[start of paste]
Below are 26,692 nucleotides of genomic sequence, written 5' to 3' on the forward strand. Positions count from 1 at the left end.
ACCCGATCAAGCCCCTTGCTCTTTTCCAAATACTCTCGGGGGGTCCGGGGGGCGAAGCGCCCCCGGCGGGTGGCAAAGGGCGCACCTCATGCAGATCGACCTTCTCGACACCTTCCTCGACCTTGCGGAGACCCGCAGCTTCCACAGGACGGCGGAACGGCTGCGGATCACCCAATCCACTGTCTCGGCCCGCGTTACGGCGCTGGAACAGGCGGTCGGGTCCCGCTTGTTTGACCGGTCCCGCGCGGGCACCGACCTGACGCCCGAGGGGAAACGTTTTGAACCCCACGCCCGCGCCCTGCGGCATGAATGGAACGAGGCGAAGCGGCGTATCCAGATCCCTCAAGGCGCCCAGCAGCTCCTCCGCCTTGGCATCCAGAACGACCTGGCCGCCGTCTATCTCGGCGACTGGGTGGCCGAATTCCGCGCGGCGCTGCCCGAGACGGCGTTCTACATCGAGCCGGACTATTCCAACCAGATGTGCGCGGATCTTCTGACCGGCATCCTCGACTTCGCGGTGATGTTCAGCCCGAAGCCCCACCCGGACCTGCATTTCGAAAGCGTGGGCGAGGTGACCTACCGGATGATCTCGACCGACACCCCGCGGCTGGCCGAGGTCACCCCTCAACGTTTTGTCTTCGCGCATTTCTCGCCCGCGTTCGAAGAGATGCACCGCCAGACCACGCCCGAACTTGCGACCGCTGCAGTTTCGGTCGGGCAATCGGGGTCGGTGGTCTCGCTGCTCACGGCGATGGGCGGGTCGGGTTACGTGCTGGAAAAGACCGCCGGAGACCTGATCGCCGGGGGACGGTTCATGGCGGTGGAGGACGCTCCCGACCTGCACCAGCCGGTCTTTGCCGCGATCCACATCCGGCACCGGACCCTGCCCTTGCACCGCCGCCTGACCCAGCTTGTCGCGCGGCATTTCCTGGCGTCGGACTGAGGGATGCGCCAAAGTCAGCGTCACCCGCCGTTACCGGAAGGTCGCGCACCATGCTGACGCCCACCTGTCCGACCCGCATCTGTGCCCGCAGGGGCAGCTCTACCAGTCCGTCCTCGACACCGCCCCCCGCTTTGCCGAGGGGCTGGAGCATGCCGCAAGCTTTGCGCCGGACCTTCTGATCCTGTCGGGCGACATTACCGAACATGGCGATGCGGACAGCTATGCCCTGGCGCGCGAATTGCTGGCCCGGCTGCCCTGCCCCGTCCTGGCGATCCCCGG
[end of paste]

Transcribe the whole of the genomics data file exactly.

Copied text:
Below are 26,692 nucleotides of genomic sequence, written 5' to 3' on the forward strand. Positions count from 1 at the left end.
ACCCGATCAAGCCCCTTGCTCTTTTCCAAATACTCTCGGGGGGTCCGGGGGGCGAAGCGCCCCCGGCGGGTGGCAAAGGGCGCACCTCATGCAGATCGACCTTCTCGACACCTTCCTCGACCTTGCGGAGACCCGCAGCTTCCACAGGACGGCGGAACGGCTGCGGATCACCCAATCCACTGTCTCGGCCCGCGTTACGGCGCTGGAACAGGCGGTCGGGTCCCGCTTGTTTGACCGGTCCCGCGCGGGCACCGACCTGACGCCCGAGGGGAAACGTTTTGAACCCCACGCCCGCGCCCTGCGGCATGAATGGAACGAGGCGAAGCGGCGTATCCAGATCCCTCAAGGCGCCCAGCAGCTCCTCCGCCTTGGCATCCAGAACGACCTGGCCGCCGTCTATCTCGGCGACTGGGTGGCCGAATTCCGCGCGGCGCTGCCCGAGACGGCGTTCTACATCGAGCCGGACTATTCCAACCAGATGTGCGCGGATCTTCTGACCGGCATCCTCGACTTCGCGGTGATGTTCAGCCCGAAGCCCCACCCGGACCTGCATTTCGAAAGCGTGGGCGAGGTGACCTACCGGATGATCTCGACCGACACCCCGCGGCTGGCCGAGGTCACCCCTCAACGTTTTGTCTTCGCGCATTTCTCGCCCGCGTTCGAAGAGATGCACCGCCAGACCACGCCCGAACTTGCGACCGCTGCAGTTTCGGTCGGGCAATCGGGGTCGGTGGTCTCGCTGCTCACGGCGATGGGCGGGTCGGGTTACGTGCTGGAAAAGACCGCCGGAGACCTGATCGCCGGGGGACGGTTCATGGCGGTGGAGGACGCTCCCGACCTGCACCAGCCGGTCTTTGCCGCGATCCACATCCGGCACCGGACCCTGCCCTTGCACCGCCGCCTGACCCAGCTTGTCGCGCGGCATTTCCTGGCGTCGGACTGAGGGATGCGCCAAAGTCAGCGTCACCCGCCGTTACCGGAAGGTCGCGCACCATGCTGACGCCCACCTGTCCGACCCGCATCTGTGCCCGCAGGGGCAGCTCTACCAGTCCGTCCTCGACACCGCCCCCCGCTTTGCCGAGGGGCTGGAGCATGCCGCAAGCTTTGCGCCGGACCTTCTGATCCTGTCGGGCGACATTACCGAACATGGCGATGCGGACAGCTATGCCCTGGCGCGCGAATTGCTGGCCCGGCTGCCCTGCCCCGTCCTGGCGATCCCCGG